May 18, 1860
|Nov. 28, 1956
Daughter of Sylvanus Cyrus Hulet and Catherine Stoker. Sister to Sylvanus Cyrus Hulet Jr.
Married James Hillman Dalley, 8 Nov 1877, St. George, Washington, Utah
Children - Erma Lenora Dalley, Laverna Dalley, Effie Catherine Dalley, Ethel Mandana Dalley, James Franklin Dalley, Marion Dalley, Josephine Dalley, Melvin Dalley, Eva Estella Dalley, Luella Melissa Dalley, Ida Marilla Dalley, Mamie Tryphena Dalley, William Sylvanus Dalley, Katie Dalley
Catherine and her husband James drove from Summit, Iron County to the St. George Temple by team and buggy to be married.
Their parents had joined the Church of Jesus Christ of Latter Day Saints soon after its organization in 1830. William and Mandanna Hillman Dalley were present when the mantel of the Prophet fell upon the new Prophet Brigham Young.
Catherine's grandfather Charles Hulet and his brother Sylvester Hulet had journeyed to nearby Kirtland, Ohio from Nelson, Ohio on business. While there, they heard Oliver Cowdery, Parley P. Pratt and Ziba Peterson preaching Mormonism. They purchased a Book of Mormon, absorbed its contents and were baptized. Soon afterward, the rest of the Hulet family joined the Church and went with them to Missouri, Illinois and on to the Rocky Mountains.
The Hulet's eventually settled in Springville and the Dalley's settled in American Fork by assignment from their Prophet Brigham Young.
When Catherine was only one year's old, her parents were called with a company consisting of 300 families to settle the Dixie country, known as the Cotton Mission. This made her parents very unhappy. They had been greatly blessed and propered since their arrival in Springville. Now to leave it all and once more go to an unknown country to start all over again, was most trying to their already tortured souls, remembering the hardships since joining the Church. Their trek of hardships and privation which they endured was not easily forgotten. Yet their faith was strong; therefore they accepted the call made by Brigham Young, and began at once making preparations for whatever may lie ahead.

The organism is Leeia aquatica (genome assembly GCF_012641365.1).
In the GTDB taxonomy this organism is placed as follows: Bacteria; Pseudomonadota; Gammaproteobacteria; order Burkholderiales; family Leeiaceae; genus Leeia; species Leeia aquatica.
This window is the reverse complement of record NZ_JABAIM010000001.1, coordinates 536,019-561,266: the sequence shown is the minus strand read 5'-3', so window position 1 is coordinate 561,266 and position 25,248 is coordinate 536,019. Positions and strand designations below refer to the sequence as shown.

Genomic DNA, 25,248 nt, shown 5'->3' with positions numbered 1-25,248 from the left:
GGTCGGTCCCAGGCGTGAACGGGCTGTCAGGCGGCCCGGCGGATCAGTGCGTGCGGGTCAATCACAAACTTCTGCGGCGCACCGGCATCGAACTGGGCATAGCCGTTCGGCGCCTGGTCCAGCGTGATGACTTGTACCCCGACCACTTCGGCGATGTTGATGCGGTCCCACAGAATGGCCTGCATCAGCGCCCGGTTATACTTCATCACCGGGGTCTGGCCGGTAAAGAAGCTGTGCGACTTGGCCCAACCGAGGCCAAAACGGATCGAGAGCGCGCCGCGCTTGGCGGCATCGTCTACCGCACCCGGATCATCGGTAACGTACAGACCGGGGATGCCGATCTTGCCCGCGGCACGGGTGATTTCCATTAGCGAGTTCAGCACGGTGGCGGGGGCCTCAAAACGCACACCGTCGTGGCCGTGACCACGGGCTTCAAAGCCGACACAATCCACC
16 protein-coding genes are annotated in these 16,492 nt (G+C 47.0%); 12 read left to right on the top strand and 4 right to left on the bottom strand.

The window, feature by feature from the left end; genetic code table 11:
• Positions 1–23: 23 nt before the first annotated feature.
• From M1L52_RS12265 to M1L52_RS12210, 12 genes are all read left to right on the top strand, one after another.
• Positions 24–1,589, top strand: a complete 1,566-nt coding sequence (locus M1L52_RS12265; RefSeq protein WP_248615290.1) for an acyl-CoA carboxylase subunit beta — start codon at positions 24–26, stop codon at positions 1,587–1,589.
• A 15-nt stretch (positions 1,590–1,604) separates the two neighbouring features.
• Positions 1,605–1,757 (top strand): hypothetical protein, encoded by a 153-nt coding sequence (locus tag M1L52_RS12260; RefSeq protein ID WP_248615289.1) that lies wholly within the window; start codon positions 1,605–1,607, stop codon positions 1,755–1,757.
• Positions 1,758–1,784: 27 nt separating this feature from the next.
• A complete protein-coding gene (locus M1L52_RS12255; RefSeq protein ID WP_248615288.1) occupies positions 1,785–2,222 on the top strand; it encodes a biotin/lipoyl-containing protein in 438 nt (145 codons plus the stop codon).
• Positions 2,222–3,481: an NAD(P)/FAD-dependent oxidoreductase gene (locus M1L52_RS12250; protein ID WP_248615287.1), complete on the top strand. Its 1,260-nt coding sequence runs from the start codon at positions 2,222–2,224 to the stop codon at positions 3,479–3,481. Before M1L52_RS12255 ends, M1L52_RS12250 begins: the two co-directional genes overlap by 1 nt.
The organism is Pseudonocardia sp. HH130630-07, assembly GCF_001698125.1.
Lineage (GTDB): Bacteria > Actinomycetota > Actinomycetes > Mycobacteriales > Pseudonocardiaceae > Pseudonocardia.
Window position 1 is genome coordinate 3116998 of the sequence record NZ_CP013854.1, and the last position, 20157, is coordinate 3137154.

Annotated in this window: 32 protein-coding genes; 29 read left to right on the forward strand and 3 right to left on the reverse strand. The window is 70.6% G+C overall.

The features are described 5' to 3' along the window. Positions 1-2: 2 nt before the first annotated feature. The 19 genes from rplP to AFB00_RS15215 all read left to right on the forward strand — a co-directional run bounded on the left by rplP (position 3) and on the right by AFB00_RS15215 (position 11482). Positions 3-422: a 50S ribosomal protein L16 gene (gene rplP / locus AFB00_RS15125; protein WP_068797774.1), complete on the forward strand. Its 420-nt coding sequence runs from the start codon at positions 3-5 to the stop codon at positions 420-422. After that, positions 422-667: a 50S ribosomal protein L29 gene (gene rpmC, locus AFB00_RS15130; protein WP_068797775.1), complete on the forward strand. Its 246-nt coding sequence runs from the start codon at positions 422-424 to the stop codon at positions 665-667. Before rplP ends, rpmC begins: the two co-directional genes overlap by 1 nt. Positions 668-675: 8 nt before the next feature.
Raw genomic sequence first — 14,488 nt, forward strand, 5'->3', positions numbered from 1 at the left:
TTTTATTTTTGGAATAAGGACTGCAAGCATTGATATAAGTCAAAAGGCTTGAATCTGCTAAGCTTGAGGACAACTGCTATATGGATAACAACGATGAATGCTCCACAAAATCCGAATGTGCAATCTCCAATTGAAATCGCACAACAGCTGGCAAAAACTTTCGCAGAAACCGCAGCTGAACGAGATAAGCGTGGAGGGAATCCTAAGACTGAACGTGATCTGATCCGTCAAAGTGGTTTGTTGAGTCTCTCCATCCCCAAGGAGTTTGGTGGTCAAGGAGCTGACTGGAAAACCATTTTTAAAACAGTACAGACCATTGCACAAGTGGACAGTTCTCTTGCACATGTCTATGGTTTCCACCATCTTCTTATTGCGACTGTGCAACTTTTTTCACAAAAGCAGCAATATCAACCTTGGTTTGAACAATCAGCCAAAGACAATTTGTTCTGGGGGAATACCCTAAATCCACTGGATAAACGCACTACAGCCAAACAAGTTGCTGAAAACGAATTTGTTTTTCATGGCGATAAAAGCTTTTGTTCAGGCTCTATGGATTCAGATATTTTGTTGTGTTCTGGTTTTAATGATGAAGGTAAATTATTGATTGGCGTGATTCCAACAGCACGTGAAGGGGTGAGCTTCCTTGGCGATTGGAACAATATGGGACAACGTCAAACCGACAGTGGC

Family legend has it that grandfather Sylvanus Hulet had spent the night lying in bed, debating whether to except the call. The next morning he arose from his bed and harnessed the team, hitched them to the wagon and headed for Camp Floyd, which he located a few miles south of Cedar Fort. The next day, he came home pulling another wagon, which he had purchased from the army at Camp Floyd.
He drove the wagons near the house and began loading the furniture on the wagons without even saying a word. The journey to Dixie was long, taking one month to reach their destination. The road was very rough and hazards were many. Many of the children walked alongside the wagon while some of the older ones helped to drive their cattle.
James Hillman Dalley and his parents William and Mandanna also found themselves in Southern Utah and eventually lived in Summit. Catherine and her parents lived in St. George until 1872 when they moved to Summit. That is where she and James Dalley met and were married and lived there for a few years.
Catherine and James both grew up in a wholesome pioneer atmosphere, experiencing the hardships, labor, love and joy of pioneer life. Their parents taught them well the fundamentals of making a home. They were well prepared for married life when that time arrived.
Catherine had large brown eyes and light brown hair. She was of average height and build. She had a charming disposition. She, like her sisters Sarah and Barbara liked lovely clothes. Their parents saw to it that they had the best materials available from which to make them.
When the Hulet family moved to Summit in 1872, which was some 60 miles north of St. George, the settlers were still having trouble with the Indians and Catherine spoke her fear of them so they had to go to a spring to obtain water.
James Dalley was not what you would call a tall man, but he made up for it as he performed his labors ans a a son of God, and as a husband and father. He was noted for his skill at handling livestock and farming. At one time, he built a canal and brought water from one canyon, around the ridge and into another valley where the land could be farmed. He was a very dedicated man and never faltered throughout his life.